what it was and how it was employed. It was a man, short and squat,
dressed in some sort of dark-grey gown, which hung straight from his
shoulders to his feet. The moon shone upon the side of his face, and I saw
that it was chocolate-brown in colour, with a ball of black hair like a
woman's at the back of his head. He walked slowly, and his eyes were cast
upwards towards the line of bottles which contained those gruesome
remnants of humanity. He seemed to examine each jar with attention, and
then to pass on to the next. When he had come to the end of the line,
immediately opposite my bed, he stopped, faced me, threw up his hands with
a gesture of despair, and vanished from my sight.
I have said that he threw up his hands, but I should have said his
arms, for as he assumed that attitude of despair I observed a singular
peculiarity about his appearance. He had only one hand! As the sleeves
drooped down from the upflung arms I saw the left plainly, but the right
ended in a knobby and unsightly stump. In every other way his appearance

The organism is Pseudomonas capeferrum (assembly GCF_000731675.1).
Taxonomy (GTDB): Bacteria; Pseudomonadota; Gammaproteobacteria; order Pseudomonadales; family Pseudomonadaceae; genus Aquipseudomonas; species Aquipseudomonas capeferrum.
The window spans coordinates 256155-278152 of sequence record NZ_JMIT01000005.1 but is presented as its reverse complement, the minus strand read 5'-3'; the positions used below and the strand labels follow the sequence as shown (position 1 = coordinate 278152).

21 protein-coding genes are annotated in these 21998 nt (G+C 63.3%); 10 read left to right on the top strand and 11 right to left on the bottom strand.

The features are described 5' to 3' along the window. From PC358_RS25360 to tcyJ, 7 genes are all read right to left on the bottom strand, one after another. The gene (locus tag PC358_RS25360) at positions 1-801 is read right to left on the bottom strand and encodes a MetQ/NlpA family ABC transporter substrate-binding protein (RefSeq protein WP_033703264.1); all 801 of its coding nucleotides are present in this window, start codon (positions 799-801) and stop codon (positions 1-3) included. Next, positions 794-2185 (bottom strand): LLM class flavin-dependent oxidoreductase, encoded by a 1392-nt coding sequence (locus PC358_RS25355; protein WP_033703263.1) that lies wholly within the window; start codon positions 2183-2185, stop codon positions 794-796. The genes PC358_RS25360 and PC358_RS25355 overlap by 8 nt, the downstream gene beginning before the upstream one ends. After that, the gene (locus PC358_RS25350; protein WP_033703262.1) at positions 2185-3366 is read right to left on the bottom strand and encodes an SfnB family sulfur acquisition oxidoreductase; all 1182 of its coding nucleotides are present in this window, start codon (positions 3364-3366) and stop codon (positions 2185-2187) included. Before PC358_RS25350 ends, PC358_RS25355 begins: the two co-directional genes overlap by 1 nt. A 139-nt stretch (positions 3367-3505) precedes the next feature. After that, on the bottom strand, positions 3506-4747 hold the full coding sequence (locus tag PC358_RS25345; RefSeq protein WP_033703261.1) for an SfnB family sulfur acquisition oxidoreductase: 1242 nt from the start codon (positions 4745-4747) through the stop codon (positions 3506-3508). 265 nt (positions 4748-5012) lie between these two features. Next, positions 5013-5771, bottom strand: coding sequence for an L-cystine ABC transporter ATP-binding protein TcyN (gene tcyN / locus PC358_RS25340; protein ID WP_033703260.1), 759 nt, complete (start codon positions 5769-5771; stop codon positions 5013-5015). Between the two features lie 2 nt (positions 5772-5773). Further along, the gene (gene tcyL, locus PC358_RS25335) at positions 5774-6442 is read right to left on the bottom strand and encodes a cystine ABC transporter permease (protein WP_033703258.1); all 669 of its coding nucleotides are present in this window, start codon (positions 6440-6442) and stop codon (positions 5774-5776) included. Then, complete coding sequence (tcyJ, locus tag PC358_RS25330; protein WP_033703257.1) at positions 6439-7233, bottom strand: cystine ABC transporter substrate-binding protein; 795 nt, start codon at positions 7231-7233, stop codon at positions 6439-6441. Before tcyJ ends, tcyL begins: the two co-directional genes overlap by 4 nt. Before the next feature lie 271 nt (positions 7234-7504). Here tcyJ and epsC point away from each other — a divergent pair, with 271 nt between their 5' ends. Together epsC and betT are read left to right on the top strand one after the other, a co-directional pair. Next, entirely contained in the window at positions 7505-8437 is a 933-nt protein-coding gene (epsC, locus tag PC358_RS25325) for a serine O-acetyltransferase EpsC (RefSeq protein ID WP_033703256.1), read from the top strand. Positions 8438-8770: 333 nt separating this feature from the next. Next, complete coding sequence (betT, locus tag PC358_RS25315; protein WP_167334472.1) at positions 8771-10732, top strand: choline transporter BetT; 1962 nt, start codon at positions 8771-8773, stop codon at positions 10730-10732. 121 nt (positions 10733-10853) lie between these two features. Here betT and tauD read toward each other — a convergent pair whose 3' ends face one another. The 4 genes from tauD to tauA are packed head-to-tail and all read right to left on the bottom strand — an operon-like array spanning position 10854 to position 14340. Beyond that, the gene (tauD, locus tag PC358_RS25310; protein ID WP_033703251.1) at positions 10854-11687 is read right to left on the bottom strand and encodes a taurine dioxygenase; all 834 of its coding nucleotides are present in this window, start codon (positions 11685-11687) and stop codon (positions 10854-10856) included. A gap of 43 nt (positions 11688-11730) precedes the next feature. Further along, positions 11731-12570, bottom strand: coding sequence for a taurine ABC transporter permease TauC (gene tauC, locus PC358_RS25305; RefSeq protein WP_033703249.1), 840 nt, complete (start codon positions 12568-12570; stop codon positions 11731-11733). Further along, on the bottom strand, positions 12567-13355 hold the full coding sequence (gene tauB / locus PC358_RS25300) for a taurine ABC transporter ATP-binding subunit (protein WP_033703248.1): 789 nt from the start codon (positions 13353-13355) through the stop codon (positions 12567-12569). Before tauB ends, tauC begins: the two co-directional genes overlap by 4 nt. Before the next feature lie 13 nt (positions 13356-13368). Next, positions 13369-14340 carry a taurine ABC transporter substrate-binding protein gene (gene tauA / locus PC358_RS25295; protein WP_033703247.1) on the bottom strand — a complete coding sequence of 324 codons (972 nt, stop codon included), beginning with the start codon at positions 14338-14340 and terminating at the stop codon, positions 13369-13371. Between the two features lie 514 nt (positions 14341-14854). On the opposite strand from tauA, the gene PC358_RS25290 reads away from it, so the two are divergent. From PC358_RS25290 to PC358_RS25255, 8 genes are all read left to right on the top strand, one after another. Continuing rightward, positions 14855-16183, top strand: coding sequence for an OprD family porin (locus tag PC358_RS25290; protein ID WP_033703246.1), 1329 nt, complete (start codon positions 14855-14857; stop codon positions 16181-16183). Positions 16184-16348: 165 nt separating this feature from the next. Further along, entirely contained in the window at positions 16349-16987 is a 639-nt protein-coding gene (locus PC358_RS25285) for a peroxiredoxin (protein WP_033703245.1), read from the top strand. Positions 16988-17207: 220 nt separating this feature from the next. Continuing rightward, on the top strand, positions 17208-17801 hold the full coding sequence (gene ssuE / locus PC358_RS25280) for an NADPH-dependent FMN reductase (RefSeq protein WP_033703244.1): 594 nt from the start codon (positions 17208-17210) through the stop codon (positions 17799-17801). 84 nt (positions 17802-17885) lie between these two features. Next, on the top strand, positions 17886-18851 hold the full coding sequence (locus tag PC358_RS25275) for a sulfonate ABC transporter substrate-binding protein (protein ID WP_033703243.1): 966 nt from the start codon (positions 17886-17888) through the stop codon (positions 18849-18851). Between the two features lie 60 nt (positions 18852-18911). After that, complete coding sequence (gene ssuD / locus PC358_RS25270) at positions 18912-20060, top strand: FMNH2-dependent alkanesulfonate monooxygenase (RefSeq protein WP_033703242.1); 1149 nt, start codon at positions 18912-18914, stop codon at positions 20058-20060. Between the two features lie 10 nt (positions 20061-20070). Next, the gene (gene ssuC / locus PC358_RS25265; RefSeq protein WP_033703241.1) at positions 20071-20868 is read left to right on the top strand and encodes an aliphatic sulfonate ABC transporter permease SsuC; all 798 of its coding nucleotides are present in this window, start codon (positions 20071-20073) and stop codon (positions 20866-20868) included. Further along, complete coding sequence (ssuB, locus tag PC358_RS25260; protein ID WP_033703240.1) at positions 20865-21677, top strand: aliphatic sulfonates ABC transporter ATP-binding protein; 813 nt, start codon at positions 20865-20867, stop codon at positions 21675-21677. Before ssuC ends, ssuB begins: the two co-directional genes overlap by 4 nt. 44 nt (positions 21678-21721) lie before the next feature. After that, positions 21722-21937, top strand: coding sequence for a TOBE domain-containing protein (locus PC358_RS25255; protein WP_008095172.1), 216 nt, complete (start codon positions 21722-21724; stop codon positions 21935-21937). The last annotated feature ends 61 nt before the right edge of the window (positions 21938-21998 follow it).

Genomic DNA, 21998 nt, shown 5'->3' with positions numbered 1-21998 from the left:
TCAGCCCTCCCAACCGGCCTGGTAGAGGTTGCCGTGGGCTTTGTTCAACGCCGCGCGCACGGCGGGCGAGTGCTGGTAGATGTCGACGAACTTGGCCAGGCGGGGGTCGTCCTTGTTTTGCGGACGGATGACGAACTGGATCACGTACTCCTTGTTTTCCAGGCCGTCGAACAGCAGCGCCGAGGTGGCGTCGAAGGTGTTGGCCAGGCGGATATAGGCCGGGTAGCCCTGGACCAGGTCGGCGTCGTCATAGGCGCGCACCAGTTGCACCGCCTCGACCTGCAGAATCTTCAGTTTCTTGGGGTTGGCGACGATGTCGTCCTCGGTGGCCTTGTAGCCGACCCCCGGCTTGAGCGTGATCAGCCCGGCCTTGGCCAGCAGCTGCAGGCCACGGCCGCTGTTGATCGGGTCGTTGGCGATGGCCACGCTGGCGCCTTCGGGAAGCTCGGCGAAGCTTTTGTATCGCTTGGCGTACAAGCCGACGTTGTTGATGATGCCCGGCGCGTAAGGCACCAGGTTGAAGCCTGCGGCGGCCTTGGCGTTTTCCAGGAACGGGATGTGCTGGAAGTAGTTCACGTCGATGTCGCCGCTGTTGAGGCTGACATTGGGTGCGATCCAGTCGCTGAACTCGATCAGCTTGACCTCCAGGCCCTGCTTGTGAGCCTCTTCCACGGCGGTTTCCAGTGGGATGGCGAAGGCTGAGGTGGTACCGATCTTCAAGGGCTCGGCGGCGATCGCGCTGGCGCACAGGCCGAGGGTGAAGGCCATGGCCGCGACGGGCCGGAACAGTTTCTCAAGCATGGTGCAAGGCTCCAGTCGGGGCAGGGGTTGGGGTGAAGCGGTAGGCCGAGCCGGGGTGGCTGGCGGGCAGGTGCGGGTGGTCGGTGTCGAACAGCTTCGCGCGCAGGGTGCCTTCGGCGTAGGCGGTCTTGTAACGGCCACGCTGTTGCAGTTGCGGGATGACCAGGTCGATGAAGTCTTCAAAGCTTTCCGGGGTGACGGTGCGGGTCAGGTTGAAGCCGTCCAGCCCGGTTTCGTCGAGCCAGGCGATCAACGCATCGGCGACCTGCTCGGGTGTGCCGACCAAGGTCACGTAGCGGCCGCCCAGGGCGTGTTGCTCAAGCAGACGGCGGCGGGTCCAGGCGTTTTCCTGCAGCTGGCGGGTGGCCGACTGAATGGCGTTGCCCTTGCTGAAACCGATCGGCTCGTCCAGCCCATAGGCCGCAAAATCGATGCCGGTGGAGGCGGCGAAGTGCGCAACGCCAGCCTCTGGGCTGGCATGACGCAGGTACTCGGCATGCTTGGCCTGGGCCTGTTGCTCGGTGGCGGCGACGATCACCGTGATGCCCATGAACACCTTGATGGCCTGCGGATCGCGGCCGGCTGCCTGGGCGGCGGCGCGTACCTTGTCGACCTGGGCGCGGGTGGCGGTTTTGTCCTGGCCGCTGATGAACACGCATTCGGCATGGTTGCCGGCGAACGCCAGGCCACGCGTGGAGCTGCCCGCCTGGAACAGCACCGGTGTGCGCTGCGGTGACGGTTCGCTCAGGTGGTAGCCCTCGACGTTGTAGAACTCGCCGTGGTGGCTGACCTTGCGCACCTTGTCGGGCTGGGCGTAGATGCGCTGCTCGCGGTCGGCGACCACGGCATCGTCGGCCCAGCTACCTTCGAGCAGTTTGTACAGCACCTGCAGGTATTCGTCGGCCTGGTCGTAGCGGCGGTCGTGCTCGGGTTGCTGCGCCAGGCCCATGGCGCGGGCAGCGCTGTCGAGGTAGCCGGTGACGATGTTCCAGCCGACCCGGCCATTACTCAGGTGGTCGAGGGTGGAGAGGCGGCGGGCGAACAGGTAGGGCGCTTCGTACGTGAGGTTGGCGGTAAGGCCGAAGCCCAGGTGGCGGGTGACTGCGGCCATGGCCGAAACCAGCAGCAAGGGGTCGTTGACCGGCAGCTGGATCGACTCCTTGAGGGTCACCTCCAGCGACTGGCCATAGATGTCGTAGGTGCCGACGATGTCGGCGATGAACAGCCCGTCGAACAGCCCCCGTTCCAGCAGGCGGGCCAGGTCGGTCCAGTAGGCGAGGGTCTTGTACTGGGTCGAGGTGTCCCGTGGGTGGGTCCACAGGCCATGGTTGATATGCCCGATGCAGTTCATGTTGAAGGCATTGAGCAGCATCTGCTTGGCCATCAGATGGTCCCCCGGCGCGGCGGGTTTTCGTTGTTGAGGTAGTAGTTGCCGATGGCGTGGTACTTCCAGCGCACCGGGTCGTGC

was so natural, and I had both seen and heard him so clearly, that I could
easily have believed that he was an Indian servant of Sir Dominick's who
had come into my room in search of something. It was only his sudden
disappearance which suggested anything more sinister to me. As it was I
sprang from my couch, lit a candle, and examined the whole room carefully.
There were no signs of my visitor, and I was forced to conclude that there
had really been something outside the normal laws of Nature in his
appearance. I lay awake for the remainder of the night, but nothing else
occurred to disturb me.
I am an early riser, but my uncle was an even earlier one, for I
found him pacing up and down the lawn at the side of the house. He ran
towards me in his eagerness when he saw me come out from the door.
"Well, well!" he cried. "Did you see him?"
"An Indian with one hand?"
"Yes, I saw him"-and I told him all that occurred. When I had
finished, he led the way into his study.
"We have a little time before breakfast," said he. "It will suffice
to give you an explanation of this extraordinary affair-so far as I can
explain that which is essentially inexplicable. In the first place, when I
tell you that for four years I have never passed one single night, either
in Bombay, aboard ship, or here in England without my sleep being broken
by this fellow, you will understand why it is that I am a wreck of my
former self. His programme is always the same. He appears by my bedside,
shakes me roughly by the shoulder, passes from my room into the
laboratory, walks slowly along the line of my bottles, and then vanishes.
For more than a thousand times he had gone through the same routine."